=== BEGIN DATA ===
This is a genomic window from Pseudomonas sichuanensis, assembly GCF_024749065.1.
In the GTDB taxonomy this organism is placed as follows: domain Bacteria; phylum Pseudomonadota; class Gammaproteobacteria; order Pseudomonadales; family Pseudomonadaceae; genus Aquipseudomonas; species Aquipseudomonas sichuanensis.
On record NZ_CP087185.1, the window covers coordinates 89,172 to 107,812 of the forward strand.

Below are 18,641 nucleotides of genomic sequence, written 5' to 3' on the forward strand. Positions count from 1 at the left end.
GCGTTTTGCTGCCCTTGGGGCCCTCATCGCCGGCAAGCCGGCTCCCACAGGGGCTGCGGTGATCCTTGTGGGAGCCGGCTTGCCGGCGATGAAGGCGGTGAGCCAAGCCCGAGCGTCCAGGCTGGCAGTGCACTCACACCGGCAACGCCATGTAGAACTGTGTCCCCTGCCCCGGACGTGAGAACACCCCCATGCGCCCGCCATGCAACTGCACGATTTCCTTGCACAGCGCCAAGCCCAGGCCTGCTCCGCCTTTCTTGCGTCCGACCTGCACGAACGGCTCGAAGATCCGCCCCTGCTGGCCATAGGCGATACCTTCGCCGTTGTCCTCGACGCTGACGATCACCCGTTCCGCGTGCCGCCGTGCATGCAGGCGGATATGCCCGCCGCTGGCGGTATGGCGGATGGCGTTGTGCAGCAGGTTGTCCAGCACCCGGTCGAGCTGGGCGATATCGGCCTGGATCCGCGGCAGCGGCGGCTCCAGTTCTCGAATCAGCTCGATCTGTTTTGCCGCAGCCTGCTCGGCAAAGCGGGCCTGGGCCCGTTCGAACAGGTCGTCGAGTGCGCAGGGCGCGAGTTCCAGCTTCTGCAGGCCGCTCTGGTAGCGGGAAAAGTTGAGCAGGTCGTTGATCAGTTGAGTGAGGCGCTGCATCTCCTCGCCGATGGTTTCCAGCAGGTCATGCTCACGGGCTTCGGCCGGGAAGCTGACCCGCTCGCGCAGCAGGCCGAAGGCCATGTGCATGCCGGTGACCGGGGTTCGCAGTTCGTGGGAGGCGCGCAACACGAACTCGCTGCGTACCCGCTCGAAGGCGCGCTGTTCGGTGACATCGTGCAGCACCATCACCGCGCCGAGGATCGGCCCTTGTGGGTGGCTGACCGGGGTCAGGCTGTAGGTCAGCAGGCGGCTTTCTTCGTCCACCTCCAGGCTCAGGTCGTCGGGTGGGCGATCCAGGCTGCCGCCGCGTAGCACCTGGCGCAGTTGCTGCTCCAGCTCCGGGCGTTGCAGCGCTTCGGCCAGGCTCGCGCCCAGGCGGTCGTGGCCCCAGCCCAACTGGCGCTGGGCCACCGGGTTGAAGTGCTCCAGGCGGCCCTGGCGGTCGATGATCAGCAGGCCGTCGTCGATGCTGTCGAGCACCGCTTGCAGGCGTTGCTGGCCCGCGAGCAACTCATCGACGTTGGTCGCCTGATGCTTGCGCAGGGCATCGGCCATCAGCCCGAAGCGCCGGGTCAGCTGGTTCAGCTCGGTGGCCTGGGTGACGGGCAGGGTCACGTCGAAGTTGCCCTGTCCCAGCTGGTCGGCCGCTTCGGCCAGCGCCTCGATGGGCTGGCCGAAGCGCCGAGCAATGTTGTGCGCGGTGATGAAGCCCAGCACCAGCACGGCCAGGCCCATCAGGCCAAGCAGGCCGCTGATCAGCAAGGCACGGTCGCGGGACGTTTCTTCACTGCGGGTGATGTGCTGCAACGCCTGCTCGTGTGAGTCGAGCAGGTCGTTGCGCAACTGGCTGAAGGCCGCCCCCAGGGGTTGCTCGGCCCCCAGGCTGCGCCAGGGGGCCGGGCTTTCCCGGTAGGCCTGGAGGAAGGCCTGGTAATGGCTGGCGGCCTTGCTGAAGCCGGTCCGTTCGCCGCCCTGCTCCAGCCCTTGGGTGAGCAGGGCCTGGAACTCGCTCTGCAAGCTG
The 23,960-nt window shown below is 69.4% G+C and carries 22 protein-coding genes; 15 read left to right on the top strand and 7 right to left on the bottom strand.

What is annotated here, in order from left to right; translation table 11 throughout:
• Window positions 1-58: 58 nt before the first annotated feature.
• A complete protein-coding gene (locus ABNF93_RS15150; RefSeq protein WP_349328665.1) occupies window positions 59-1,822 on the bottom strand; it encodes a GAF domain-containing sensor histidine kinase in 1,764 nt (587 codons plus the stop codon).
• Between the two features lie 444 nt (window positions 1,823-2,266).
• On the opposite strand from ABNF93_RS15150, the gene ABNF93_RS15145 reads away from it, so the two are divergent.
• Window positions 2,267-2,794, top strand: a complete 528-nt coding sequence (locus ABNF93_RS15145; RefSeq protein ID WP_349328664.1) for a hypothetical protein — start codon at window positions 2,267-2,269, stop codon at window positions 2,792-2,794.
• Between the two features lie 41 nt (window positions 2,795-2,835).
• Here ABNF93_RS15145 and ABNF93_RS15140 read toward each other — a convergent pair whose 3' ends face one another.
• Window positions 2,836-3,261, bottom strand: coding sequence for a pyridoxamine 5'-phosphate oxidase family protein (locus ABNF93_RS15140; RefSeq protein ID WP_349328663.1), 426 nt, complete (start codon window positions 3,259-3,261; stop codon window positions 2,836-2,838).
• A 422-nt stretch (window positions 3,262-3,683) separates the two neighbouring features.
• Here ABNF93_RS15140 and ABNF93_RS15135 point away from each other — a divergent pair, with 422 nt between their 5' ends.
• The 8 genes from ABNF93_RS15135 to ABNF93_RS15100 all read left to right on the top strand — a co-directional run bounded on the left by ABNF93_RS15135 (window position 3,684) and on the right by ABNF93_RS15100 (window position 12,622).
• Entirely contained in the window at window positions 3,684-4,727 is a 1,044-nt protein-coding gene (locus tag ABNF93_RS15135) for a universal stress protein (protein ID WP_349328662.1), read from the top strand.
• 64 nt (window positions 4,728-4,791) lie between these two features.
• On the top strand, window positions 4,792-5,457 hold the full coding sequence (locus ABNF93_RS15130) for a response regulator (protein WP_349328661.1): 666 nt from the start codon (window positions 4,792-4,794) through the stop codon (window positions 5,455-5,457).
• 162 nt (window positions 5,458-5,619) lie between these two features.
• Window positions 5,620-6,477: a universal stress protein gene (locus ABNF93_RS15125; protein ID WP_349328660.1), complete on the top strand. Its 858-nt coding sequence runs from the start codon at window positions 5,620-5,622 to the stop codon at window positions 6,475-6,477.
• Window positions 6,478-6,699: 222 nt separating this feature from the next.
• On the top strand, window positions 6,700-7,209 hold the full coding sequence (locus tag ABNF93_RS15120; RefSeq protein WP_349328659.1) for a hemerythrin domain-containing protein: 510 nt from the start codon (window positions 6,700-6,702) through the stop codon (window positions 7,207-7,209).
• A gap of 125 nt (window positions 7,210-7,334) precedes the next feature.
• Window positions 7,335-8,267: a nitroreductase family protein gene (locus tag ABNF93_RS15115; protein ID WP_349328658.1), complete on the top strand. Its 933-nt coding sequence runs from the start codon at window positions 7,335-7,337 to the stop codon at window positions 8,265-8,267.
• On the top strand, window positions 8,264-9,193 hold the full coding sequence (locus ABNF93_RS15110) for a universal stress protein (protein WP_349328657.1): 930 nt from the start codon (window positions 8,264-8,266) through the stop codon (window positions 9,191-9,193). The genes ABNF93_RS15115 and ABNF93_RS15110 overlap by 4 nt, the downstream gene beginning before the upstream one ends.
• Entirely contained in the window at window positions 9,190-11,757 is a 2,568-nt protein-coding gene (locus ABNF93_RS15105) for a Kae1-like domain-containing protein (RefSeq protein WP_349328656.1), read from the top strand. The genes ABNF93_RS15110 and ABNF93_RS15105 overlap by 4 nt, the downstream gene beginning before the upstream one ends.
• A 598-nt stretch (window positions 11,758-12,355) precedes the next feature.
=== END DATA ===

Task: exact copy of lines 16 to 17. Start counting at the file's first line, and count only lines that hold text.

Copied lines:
• A 422-nt stretch (window positions 3,262-3,683) separates the two neighbouring features.
• Here ABNF93_RS15140 and ABNF93_RS15135 point away from each other — a divergent pair, with 422 nt between their 5' ends.